OXFORD UNIVERSITY PRESS

Morality by Degrees: Reasons without Demands

ISBN : 9780198844990

Price(incl.tax): 
¥7,304
Author: 
Alastair Norcross
Pages
176 Pages
Format
Hardcover
Size
135 x 216 mm
Pub date
Feb 2020
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In Morality by Degrees, Alastair Norcross articulates and defends a radical new approach to ethical theory. Consequentialist theories of the right connect the rightness and wrongness (and related notions) of actions with the intrinsic goodness and badness of states of affairs consequential on those actions. The most popular such theory is maximization, which is said to demand of agents that they maximize the good, that they do the best they can, at all times. Thus it may seem that consequentialist theories are overly demanding, and, relatedly, that they cannot accommodate the phenomenon of going above and beyond the demands of duty. However, a clear understanding of consequentialism leaves no room for a theory of the right, at least not at the fundamental level of the theory. A consequentialist theory, such as utilitarianism, is a theory of how to rank outcomes, and derivatively actions, which provides reasons for choosing some actions over others. It is thus a purely scalar theory, with no demands that certain actions be performed, and no fundamental classification of actions as right or wrong. However, such notions may have pragmatic benefits at the level of application, since many people find it easier to guide their conduct by simple commands, rather than to think in terms of reasons of varying strength to do one thing rather than another. A contextualist semantics for various terms, such as ", ", ", when combined with the scalar approach to consequentialism, allows for the expression of truth-apt propositions with sentences containing such terms.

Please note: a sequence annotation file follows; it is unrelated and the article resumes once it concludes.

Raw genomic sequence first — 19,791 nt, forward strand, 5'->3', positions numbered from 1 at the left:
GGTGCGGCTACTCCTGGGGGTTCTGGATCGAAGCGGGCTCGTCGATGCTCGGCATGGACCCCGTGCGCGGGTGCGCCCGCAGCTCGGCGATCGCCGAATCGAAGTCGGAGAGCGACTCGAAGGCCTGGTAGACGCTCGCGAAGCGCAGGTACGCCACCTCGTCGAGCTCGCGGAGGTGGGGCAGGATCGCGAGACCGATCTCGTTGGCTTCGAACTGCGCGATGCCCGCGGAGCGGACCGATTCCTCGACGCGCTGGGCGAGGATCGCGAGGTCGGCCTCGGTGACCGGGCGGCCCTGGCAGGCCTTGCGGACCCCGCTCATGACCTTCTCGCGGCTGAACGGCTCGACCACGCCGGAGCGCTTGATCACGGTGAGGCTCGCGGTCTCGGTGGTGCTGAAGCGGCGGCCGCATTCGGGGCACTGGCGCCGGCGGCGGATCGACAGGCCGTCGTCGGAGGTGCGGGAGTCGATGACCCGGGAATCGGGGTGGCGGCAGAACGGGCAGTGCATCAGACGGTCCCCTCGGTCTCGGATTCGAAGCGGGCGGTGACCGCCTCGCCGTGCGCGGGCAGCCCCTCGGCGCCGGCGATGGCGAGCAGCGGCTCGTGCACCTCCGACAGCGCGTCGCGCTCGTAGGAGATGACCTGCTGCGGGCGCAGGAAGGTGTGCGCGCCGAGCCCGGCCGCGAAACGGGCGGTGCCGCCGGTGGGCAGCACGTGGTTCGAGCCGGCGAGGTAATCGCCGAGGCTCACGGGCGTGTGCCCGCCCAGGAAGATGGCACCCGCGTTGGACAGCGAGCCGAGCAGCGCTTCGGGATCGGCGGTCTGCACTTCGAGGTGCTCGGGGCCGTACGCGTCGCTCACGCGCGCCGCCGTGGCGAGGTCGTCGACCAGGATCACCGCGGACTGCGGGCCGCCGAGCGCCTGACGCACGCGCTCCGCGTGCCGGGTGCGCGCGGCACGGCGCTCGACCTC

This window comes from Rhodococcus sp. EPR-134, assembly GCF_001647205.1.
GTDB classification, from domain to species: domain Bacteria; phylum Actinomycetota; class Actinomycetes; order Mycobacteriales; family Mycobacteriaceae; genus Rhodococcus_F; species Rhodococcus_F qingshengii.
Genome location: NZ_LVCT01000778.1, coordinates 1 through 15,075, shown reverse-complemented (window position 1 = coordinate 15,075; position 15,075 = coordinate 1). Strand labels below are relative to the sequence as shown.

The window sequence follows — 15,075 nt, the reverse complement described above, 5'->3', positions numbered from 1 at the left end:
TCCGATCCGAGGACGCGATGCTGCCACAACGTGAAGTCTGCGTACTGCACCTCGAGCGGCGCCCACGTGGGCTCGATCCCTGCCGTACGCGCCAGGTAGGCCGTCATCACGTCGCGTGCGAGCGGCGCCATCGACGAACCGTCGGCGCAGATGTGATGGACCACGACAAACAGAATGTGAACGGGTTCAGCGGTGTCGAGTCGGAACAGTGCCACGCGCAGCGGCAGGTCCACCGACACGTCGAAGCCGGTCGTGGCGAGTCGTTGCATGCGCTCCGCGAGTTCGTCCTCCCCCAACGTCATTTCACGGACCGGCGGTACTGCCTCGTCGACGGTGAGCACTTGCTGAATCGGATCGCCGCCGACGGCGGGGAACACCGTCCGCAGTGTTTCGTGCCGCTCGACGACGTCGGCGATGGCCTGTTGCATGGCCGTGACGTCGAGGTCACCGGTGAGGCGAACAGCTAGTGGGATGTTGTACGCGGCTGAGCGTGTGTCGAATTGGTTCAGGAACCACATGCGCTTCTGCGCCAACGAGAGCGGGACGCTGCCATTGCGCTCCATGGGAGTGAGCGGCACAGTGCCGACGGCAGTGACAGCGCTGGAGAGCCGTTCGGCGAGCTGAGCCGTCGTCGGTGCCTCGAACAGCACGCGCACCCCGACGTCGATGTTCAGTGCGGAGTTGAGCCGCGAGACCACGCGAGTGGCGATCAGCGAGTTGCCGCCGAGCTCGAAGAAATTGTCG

Index: 

1 Introduction

2 The Scalar Approach to Consequentialism

3 Good and Bad Actions

4 Harm

5 Contextualism: Good, Right, and Harm

6 Contextualism: Determinism, Possibility, and the Non-Identity Problem

About the author: 

Alastair Norcross is Professor of Philosophy at the University of Colorado Boulder. He obtained his BA in Classics from the University of Oxford and his PhD in Philosophy from Syracuse University. Subsequently he has worked at Hobart and William Smith Colleges, Southern Methodist University, and Rice University. Norcross teaches and writes on ethical theory, in particular utilitarianism, and several areas of applied ethics, including issues relating to animals. He is the co-editor of Killing and Letting Die, Second Edition (Fordham 1994, with Bonnie Steinbock).

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